Last week, as I was putting the finishing touches on my column before shipping it to Your Hometown Newspaper, the temperature was in the high 80s — maybe even the low 90s — under a brutal sun with clear blue skies. To talk of frost and the statistical first chances seemed a bit beyond strange.
Then came Friday a week ago when fall really arrived and the meteorologists started projecting the possibility of the season’s first frost at the end of this week — as in tonight — I found it hard to believe.
As I wrote last week, depending on what chart you’re looking at, the statistical date for first frost in these parts is somewhere between Oct. 10 and Oct. 31. And, it appears as if we’ll have a chance for it occurring near the front end of that!
Now, if we have frost, it will likely be light — not the killing variety. But, if the stats hold true, that should be coming in a couple of weeks.
Where did summer go in such a hurry?
Bringing in outdoor plants
As frost and freezing weather approach, many of us have plants we like to over-winter. If you’ve done this before you know there’s more to it than picking up the pot and the plant and carrying it inside — especially if you’d like to bring it back outside next spring.
I have several we have over-wintered successfully for years. Since I can’t cover every plant, I would suggest you go online and check for your specific plant’s requirements. Here are some general tips I found on the Internet:
• Look over each plant carefully for signs of pests and diseases.
• Dig up the entire plant and replant in fresh potting soil.
• Place plants in a sunny location. Supplemental lights can be used if there is not adequate natural.
• Water the plants when the top inch of soil becomes dry. Do not over water. The idea is to keep the plants alive, not to promote new growth, that’s for the summer outdoors.
Here are some additional general tips in an article that I found on the internet by E. Vinje:
“If you’re bringing a potted plant indoors for the first time and aren’t sure what conditions they’ll survive, give them the best you can. For me, this has meant bringing them into the kitchen or dining room close to a south, east or west facing window.
“Water moderately — let the soil dry out completely before you do — and give the plants a quarter turn each week to evenly distribute light. Trimming plants back when first brought in can also be beneficial. With less mass to support the plant stands a better chance. Don’t feed them while indoors — orchids are the exception.
“Know your plants. Some plants, like calla lilies and dahlias do best in a cool dark place. Some, like agave plants, like cool places but plenty of light. Some, like geraniums, need moist conditions. And some, like begonias and decorative sages, need warmth and light.
“Because winter days are short and don’t always offer enough sunlight to keep plants healthy, we (and my critical friends) can’t recommend grow lights enough for the plants that require brightness.
“These can be simple, T5 fluorescent fixtures, or bright spots specifically designed for sun-loving plants. Either way, lights can add warmth and interest to your indoor setting, as they highlight the plants they’re sustaining.”
Our house has lots of windows and I try to simulate each plant’s location when it was outdoors in the summer. Typically, plants go into “shock” coming from outdoors to indoors — and the other way around in the spring. I have some that seem to have died while inside, only to rally when spring returns.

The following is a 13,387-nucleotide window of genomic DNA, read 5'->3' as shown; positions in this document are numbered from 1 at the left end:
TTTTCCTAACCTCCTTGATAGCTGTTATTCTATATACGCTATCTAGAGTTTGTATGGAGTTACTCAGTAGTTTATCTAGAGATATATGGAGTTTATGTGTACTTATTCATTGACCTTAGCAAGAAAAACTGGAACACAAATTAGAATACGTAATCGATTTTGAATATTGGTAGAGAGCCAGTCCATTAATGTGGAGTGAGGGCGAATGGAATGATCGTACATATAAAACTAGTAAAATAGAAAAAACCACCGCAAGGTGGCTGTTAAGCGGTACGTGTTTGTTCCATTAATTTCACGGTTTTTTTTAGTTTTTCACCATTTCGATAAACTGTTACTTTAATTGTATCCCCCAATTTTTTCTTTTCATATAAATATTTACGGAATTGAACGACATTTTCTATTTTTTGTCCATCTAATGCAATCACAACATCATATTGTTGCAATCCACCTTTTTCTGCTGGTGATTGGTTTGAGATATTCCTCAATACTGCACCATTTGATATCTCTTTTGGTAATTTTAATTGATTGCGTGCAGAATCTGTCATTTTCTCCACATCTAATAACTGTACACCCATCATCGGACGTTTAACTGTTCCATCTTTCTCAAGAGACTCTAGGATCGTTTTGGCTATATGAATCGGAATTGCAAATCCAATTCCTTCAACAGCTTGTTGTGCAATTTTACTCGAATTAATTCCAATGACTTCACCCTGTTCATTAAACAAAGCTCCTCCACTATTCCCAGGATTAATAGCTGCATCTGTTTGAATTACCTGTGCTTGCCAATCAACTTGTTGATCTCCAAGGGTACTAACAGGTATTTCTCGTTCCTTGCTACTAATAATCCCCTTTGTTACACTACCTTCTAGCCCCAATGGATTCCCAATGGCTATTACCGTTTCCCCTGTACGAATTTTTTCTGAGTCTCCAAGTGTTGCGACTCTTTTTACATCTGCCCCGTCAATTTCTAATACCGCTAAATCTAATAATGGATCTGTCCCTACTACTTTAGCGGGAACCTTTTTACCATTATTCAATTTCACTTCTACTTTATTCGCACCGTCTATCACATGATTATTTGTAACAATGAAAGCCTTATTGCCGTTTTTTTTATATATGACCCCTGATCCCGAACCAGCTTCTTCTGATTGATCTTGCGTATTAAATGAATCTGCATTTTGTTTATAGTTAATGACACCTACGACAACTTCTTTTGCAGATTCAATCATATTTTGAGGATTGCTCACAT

Back during Christmas 2011, Megan’s boyfriend (now husband) Drew Curnutte, brought one of those little $3.99 poinsettias as a hostess gift to his first Christmas dinner at our house. Do the math — eight years ago!
Every year since, that plant has gone out with spring and back in when fall arrives. I haven’t followed the typical rules for saving a poinsettia — and they are extensive — just brought it in, often re-potted, kept it watered when needed and hoped for the best.
I must admit that sometimes it didn’t appear as if it was going to make it, but thus far, it’s always rallied. It’s pictured elsewhere here. Now preparing to complete its eighth summer outdoors — and indoors — it’s doing pretty well.
When’s the best time?
When to bring the plants indoors is tricky, too. A couple of years ago, a friend told me she thinks the best time is “between air conditioning and heat. When you’re not using either one for a few days, then bring them in.”
In other words, don’t wait until the day-to-night temperature swings are dramatic — warm days and frigid nights. That formula sends them into shock quickly. Bring them in and let them start acclimating.
What we can/should do now
If you’re doing any planting now it needs to be in a cold frame, low tunnel or greenhouse — surely to goodness that’s abundantly clear. Unprotected planting in the outside garden is done.
I had a question from a follower of my online column, @plantingbysigns, who lives in southern Florida. She has tomatoes coming on and was wondering about planting peppers!
I became envious.
The rain earlier in the week helped, but it in no way made up for the deficit. If you’ve planted trees, shrubs or other foundation plantings, be dedicated to keeping them watered if you want to keep them alive. The ground is really dry, so don’t assume because it rained a lot the problem is over.
If you want to submit a forecast for the upcoming winter, don’t hesitate. You can get it on in, in fact, and avoid the last-minute rush. Just make your forecast, sharing what you based it on, send it to me or drop it by the newspaper.
If you need some suggestions, pick up a copy of last week’s paper or check out the tips at state-journal.com.
At some point closer to winter we’ll publish your forecast.